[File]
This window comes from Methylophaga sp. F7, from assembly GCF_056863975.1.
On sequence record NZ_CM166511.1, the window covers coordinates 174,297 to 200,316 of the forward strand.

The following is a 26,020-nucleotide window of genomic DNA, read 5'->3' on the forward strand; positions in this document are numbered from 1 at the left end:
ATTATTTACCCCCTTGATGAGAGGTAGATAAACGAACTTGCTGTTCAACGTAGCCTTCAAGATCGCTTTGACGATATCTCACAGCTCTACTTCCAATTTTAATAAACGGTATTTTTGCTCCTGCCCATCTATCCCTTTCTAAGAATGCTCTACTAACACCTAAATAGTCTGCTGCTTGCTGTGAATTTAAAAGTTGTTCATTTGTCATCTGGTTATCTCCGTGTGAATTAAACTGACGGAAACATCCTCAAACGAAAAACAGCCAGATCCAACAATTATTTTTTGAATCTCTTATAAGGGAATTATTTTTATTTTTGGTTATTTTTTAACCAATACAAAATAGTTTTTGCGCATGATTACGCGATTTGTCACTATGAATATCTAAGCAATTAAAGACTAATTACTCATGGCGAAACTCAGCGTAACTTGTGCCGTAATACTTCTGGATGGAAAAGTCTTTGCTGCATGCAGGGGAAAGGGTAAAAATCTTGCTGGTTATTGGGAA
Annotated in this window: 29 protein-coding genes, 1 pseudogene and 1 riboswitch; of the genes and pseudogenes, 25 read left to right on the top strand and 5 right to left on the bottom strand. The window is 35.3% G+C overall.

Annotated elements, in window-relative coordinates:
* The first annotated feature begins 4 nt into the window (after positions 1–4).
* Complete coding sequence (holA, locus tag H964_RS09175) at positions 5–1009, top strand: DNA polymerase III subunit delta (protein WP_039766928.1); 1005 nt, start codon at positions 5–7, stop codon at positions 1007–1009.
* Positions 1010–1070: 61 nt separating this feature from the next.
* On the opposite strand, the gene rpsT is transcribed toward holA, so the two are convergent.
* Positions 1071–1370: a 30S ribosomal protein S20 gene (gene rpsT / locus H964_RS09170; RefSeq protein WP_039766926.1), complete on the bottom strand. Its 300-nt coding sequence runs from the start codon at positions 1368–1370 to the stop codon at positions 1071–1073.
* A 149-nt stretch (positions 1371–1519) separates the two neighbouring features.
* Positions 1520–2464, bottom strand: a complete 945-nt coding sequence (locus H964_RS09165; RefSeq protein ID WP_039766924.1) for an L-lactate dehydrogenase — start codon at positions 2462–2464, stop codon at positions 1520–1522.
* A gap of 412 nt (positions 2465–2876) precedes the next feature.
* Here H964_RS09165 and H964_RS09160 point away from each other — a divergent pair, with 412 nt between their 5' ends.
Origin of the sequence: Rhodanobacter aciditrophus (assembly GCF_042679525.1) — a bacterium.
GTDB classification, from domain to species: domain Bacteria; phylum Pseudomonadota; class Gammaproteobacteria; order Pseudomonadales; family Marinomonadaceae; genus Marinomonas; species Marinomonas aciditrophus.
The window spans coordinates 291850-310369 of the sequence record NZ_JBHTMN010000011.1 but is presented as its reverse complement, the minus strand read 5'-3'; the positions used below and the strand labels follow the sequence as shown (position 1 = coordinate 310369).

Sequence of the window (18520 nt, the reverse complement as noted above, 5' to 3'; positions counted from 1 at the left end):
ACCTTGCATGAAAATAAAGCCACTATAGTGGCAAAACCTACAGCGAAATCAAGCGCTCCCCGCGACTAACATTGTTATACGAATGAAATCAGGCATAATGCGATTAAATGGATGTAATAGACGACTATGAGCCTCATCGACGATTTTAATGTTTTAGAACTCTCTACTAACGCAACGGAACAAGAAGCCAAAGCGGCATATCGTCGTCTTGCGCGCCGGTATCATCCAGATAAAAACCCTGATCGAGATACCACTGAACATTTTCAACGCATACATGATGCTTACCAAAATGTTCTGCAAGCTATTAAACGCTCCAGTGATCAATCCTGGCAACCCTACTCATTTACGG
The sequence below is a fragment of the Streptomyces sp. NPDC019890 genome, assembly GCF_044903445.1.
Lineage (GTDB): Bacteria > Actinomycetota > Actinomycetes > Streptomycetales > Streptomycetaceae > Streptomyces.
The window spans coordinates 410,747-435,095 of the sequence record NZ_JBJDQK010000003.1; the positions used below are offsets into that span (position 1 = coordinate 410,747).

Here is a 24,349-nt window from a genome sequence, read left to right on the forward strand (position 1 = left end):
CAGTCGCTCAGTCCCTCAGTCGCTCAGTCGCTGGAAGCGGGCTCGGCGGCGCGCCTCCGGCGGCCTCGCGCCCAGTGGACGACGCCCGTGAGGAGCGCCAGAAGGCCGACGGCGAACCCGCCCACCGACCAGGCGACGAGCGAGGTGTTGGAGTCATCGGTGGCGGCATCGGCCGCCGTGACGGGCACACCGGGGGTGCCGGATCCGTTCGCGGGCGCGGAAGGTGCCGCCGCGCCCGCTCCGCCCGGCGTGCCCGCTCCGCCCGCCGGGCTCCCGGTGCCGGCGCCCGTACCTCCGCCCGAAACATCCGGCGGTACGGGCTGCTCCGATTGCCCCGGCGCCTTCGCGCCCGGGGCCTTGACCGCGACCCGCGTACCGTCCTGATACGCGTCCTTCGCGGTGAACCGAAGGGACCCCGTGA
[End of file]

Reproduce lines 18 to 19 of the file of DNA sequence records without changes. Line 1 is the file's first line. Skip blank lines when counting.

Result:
The window spans coordinates 291850-310369 of the sequence record NZ_JBHTMN010000011.1 but is presented as its reverse complement, the minus strand read 5'-3'; the positions used below and the strand labels follow the sequence as shown (position 1 = coordinate 310369).

Sequence of the window (18520 nt, the reverse complement as noted above, 5' to 3'; positions counted from 1 at the left end):